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Soccer giant FC Barcelona will bring youth academy to Austin


Circuit of the Americas will build soccer training facilities.

New Round Rock Multipurpose Complex will be host to campers.

Barcelona spreading its global brand into Central Texas.

FC Barcelona, arguably the most powerful soccer club in the world, will open a training academy in Austin this year, with facilities at Circuit of the Americas and the new Round Rock Multipurpose Complex.

The move is part of the Spanish giant’s push for a bigger footprint in the United States and a world-wide boost of its FCB Escola project.

FCB Escola is the soccer club’s flagship school, aimed at players between the ages of 6 and 16. FCB Escola, which teaches Barca methodology and style of play, has academies in such major international markets as Tokyo, Dubai, Sao Paolo and Moscow.

“This new program will not only help local players experience firsthand the best international, professional and developmental soccer pathway but will also put Austin on a global soccer stage,” said Marc Segarra, co-founder of ISL Futbol, a sports management company that’s the largest partner of FC Barcelona in the United States.

Details and dates have yet to be worked out, but the opening of the training academy at COTA is targeted for this summer. Organizers hope to reveal more about their plans, including Round Rock’s involvement, in early April.

“Any time you can have your name attached to FC Barcelona, it is a big deal,” said Lance Aldridge, executive director of the Austin Sports Commission. “The Barcelona people looked around at a lot of places, but they wanted to be here.

“We’re already hearing quite a positive reaction. This could be a major boost to the soccer profile of Austin.”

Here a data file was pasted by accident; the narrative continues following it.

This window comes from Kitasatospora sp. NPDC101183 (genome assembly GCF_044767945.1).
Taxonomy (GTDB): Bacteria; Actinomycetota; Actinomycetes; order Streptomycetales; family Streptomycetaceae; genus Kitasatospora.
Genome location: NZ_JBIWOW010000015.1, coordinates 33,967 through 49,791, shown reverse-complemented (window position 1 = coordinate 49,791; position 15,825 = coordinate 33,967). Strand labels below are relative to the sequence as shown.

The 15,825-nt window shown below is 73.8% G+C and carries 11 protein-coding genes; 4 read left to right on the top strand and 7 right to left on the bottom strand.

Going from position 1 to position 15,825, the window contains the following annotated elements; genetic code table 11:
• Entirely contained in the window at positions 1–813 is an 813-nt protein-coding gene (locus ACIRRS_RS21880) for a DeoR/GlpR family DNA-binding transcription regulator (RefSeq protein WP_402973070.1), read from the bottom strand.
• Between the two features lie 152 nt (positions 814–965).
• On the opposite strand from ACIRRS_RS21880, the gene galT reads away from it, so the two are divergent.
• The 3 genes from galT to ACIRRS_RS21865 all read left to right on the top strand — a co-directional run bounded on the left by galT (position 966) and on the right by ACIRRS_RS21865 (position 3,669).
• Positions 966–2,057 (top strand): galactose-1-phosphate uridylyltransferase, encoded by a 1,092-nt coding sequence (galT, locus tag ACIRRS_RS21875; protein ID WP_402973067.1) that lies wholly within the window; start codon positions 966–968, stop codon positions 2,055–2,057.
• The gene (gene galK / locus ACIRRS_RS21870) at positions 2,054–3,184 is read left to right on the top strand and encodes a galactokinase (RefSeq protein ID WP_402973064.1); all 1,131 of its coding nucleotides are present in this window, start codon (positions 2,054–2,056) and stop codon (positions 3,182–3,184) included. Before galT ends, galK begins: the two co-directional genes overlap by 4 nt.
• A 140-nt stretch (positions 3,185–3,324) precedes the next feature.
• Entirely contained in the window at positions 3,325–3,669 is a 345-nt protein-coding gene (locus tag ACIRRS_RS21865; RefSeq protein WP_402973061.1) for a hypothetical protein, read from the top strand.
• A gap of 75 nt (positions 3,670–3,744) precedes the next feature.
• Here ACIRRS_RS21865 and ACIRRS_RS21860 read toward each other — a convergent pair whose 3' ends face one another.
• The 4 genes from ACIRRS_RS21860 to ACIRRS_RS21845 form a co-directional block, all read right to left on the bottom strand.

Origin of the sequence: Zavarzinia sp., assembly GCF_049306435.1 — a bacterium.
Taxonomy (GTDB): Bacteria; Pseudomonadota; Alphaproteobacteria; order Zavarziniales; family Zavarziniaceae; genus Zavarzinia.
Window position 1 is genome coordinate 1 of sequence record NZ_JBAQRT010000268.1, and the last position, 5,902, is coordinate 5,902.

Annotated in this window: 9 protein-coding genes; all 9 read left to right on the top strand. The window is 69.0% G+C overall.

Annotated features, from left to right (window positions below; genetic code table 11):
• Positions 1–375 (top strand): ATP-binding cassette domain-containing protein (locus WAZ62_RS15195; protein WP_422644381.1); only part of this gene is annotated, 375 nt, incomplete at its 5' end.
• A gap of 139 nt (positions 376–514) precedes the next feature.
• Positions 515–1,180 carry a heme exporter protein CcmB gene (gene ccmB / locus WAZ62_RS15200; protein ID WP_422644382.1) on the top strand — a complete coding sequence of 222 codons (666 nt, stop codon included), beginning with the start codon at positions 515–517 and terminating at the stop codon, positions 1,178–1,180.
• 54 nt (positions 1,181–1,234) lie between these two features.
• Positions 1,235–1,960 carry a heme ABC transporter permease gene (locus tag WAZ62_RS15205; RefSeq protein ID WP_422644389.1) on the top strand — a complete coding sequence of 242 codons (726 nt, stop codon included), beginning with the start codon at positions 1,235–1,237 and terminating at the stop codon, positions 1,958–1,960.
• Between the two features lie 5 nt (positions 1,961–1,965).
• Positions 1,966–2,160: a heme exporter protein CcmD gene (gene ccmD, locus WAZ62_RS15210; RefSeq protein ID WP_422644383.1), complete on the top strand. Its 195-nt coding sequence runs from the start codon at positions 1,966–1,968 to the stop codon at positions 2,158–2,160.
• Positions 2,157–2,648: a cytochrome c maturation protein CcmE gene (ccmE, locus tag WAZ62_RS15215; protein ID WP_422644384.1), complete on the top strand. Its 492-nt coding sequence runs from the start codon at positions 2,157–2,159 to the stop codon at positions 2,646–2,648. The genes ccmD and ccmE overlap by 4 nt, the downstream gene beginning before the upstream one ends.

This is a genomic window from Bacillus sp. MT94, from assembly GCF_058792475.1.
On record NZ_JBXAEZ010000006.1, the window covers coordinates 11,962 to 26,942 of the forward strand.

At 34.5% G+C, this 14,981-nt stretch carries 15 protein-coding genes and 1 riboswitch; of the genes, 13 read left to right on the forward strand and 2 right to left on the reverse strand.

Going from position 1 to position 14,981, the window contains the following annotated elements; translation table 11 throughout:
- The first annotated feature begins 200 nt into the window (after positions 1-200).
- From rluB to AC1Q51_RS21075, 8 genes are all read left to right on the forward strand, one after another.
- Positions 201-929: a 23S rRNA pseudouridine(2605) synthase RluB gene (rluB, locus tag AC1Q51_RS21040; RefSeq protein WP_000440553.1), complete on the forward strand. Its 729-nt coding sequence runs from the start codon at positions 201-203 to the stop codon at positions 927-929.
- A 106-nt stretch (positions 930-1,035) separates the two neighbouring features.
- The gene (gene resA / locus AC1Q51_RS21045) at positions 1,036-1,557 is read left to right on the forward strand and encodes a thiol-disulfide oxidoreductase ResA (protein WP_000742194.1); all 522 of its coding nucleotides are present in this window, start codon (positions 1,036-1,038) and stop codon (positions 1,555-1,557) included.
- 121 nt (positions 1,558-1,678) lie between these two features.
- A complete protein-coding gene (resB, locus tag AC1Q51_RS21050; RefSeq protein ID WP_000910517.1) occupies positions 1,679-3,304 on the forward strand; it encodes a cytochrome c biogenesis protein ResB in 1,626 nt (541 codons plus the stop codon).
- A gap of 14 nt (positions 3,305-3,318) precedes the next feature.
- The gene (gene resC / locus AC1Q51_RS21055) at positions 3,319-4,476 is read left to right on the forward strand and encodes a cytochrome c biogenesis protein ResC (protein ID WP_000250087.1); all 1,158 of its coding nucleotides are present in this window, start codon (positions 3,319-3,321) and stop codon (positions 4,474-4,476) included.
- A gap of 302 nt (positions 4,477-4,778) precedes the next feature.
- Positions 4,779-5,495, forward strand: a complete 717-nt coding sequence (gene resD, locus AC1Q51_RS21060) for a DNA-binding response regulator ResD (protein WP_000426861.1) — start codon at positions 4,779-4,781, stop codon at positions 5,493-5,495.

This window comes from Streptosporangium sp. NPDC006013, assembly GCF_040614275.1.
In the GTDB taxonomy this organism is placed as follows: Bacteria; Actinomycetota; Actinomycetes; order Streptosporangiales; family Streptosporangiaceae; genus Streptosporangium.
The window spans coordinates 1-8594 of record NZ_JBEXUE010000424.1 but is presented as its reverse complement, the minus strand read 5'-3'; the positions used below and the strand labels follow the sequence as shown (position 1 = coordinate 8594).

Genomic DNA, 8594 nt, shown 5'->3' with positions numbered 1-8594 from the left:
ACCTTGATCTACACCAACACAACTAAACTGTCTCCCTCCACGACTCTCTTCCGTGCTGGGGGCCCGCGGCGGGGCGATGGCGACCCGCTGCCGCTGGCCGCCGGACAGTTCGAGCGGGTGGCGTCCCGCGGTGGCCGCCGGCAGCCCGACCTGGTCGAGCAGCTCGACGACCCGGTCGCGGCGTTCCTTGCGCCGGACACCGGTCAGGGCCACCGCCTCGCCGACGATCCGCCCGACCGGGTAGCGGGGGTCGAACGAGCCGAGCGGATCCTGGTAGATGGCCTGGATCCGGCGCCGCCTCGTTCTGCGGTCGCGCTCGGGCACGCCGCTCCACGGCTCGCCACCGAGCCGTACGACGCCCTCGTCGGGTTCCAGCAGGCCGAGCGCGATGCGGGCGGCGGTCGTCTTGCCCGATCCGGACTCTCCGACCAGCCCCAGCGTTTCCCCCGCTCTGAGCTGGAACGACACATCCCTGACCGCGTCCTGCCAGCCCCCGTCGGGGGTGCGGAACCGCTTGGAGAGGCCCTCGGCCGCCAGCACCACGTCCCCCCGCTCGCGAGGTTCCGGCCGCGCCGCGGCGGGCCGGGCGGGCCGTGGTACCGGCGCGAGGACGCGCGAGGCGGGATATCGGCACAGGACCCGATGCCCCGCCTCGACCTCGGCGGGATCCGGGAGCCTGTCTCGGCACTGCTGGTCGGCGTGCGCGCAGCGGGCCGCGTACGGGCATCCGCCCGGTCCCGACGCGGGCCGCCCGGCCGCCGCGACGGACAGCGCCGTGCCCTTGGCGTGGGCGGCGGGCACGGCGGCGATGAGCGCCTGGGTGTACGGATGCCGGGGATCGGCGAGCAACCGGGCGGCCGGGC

Financial terms of the deal were not disclosed, but Circuit of the Americas chairman Bobby Epstein said he will fund the construction of the training complex, which will be adjacent to the Austin 360 Amphitheatre.

“This field will be a significant investment for us, and we hope local clubs hold their big games there, as well as serving to help attract youth tournament games,” Epstein told the American-Statesman. “It’s close to Southeast Metro Park and could prove to be synergistic.”

Epstein also hinted at a possible expansion of the soccer complex.

“Initially there will be one spectacular, championship field. For training, the academy will break it into two training fields,” he said. “The field has been part of the master plan since the (circuit’s) grand plaza was designed before the venue opened.”

Epstein pointed out many of COTA’s signature structures were designed by Austin architect Juan Miró, a native of Barcelona who grew up near Camp Nou, the soccer club’s historic home.

While fans shouldn’t expect Barcelona stars Lionel Messi, Neymar or Luis Suarez to show up in Austin, FCB Escola plans to pump some big names into the project.

An FC Barcelona technical director, several former Barcelona players and UEFA Pro licensed coaches will be sent to the Austin school, club officials said. Coaches will work full time and establish residency in Austin.

Additionally, certain players could be selected for an “FCB Experience,” a trip to Barcelona to practice and play.

Austin also will have an FCB Escola camp this summer, with details about the event coming next month. FCB Escola already has camps in such U.S. cities as Washington, Chicago, St. Louis and Sacramento.

“This whole project is really great news for our area,” Epstein said. “Lance Aldridge and our city sports commission really pulled this together. And we’re showing at COTA that we’re more than a race track.”

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